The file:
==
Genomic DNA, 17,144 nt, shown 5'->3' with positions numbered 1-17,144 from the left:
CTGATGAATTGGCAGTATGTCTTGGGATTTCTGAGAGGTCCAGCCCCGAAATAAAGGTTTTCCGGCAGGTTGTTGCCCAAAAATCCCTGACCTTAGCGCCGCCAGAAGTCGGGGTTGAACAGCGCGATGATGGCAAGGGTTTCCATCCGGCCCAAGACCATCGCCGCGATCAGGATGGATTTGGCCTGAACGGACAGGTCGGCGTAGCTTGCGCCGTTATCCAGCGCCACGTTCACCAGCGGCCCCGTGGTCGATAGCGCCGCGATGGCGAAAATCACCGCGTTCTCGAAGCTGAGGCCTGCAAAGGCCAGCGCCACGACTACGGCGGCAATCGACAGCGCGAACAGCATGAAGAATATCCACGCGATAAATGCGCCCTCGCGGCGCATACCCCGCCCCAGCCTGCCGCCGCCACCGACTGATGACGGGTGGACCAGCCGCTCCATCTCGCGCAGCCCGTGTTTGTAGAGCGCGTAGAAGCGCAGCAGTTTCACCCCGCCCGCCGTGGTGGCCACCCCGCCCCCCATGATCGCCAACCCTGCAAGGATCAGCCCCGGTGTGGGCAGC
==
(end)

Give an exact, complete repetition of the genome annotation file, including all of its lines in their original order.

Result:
Genomic DNA, 17,144 nt, shown 5'->3' with positions numbered 1-17,144 from the left:
CTGATGAATTGGCAGTATGTCTTGGGATTTCTGAGAGGTCCAGCCCCGAAATAAAGGTTTTCCGGCAGGTTGTTGCCCAAAAATCCCTGACCTTAGCGCCGCCAGAAGTCGGGGTTGAACAGCGCGATGATGGCAAGGGTTTCCATCCGGCCCAAGACCATCGCCGCGATCAGGATGGATTTGGCCTGAACGGACAGGTCGGCGTAGCTTGCGCCGTTATCCAGCGCCACGTTCACCAGCGGCCCCGTGGTCGATAGCGCCGCGATGGCGAAAATCACCGCGTTCTCGAAGCTGAGGCCTGCAAAGGCCAGCGCCACGACTACGGCGGCAATCGACAGCGCGAACAGCATGAAGAATATCCACGCGATAAATGCGCCCTCGCGGCGCATACCCCGCCCCAGCCTGCCGCCGCCACCGACTGATGACGGGTGGACCAGCCGCTCCATCTCGCGCAGCCCGTGTTTGTAGAGCGCGTAGAAGCGCAGCAGTTTCACCCCGCCCGCCGTGGTGGCCACCCCGCCCCCCATGATCGCCAACCCTGCAAGGATCAGCCCCGGTGTGGGCAGC